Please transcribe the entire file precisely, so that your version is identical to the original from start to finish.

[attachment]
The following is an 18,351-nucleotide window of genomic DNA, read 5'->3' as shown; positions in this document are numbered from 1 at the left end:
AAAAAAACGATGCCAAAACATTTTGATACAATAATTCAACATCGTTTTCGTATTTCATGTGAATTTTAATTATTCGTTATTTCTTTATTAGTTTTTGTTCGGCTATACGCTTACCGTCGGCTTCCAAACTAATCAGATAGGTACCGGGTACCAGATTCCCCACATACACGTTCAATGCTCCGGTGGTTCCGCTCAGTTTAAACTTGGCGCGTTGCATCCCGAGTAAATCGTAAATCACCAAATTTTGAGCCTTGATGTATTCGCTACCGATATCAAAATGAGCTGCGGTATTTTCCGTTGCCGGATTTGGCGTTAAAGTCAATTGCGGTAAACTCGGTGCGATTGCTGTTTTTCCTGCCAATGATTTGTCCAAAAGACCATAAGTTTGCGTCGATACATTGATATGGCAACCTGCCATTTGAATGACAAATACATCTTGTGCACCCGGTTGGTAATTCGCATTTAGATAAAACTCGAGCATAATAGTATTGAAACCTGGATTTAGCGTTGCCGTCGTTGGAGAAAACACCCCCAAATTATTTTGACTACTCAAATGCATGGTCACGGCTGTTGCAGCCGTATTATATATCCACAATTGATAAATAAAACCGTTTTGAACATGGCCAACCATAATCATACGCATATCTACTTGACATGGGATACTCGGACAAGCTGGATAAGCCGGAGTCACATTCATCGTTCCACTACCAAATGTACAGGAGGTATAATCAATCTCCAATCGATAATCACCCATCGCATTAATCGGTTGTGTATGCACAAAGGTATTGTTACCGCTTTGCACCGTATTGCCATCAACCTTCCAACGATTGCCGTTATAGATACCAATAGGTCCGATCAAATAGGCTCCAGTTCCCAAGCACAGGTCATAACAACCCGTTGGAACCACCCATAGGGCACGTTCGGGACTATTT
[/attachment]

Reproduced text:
The following is an 18,351-nucleotide window of genomic DNA, read 5'->3' as shown; positions in this document are numbered from 1 at the left end:
AAAAAAACGATGCCAAAACATTTTGATACAATAATTCAACATCGTTTTCGTATTTCATGTGAATTTTAATTATTCGTTATTTCTTTATTAGTTTTTGTTCGGCTATACGCTTACCGTCGGCTTCCAAACTAATCAGATAGGTACCGGGTACCAGATTCCCCACATACACGTTCAATGCTCCGGTGGTTCCGCTCAGTTTAAACTTGGCGCGTTGCATCCCGAGTAAATCGTAAATCACCAAATTTTGAGCCTTGATGTATTCGCTACCGATATCAAAATGAGCTGCGGTATTTTCCGTTGCCGGATTTGGCGTTAAAGTCAATTGCGGTAAACTCGGTGCGATTGCTGTTTTTCCTGCCAATGATTTGTCCAAAAGACCATAAGTTTGCGTCGATACATTGATATGGCAACCTGCCATTTGAATGACAAATACATCTTGTGCACCCGGTTGGTAATTCGCATTTAGATAAAACTCGAGCATAATAGTATTGAAACCTGGATTTAGCGTTGCCGTCGTTGGAGAAAACACCCCCAAATTATTTTGACTACTCAAATGCATGGTCACGGCTGTTGCAGCCGTATTATATATCCACAATTGATAAATAAAACCGTTTTGAACATGGCCAACCATAATCATACGCATATCTACTTGACATGGGATACTCGGACAAGCTGGATAAGCCGGAGTCACATTCATCGTTCCACTACCAAATGTACAGGAGGTATAATCAATCTCCAATCGATAATCACCCATCGCATTAATCGGTTGTGTATGCACAAAGGTATTGTTACCGCTTTGCACCGTATTGCCATCAACCTTCCAACGATTGCCGTTATAGATACCAATAGGTCCGATCAAATAGGCTCCAGTTCCCAAGCACAGGTCATAACAACCCGTTGGAACCACCCATAGGGCACGTTCGGGACTATTT